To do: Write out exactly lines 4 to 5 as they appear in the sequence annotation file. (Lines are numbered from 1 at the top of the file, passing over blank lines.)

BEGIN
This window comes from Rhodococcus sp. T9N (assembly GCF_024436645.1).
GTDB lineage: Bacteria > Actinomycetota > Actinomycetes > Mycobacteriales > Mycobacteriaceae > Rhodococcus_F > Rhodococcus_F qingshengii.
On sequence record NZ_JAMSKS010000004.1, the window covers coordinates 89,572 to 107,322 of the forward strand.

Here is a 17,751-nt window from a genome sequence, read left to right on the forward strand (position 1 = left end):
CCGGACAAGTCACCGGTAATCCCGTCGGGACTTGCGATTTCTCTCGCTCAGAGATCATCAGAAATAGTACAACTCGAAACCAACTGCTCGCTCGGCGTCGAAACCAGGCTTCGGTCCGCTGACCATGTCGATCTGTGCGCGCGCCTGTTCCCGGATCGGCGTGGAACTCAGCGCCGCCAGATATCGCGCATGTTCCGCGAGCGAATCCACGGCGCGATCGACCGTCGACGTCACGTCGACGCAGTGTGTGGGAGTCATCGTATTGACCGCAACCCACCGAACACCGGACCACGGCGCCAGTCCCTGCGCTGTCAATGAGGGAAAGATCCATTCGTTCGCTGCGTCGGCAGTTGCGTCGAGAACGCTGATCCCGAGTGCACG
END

Here is a 17,751-nt window from a genome sequence, read left to right on the forward strand (position 1 = left end):
CCGGACAAGTCACCGGTAATCCCGTCGGGACTTGCGATTTCTCTCGCTCAGAGATCATCAGAAATAGTACAACTCGAAACCAACTGCTCGCTCGGCGTCGAAACCAGGCTTCGGTCCGCTGACCATGTCGATCTGTGCGCGCGCCTGTTCCCGGATCGGCGTGGAACTCAGCGCCGCCAGATATCGCGCATGTTCCGCGAGCGAATCCACGGCGCGATCGACCGTCGACGTCACGTCGACGCAGTGTGTGGGAGTCATCGTATTGACCGCAACCCACCGAACACCGGACCACGGCGCCAGTCCCTGCGCTGTCAATGAGGGAAAGATCCATTCGTTCGCTGCGTCGGCAGTTGCGTCGAGAACGCTGATCCCGAGTGCACG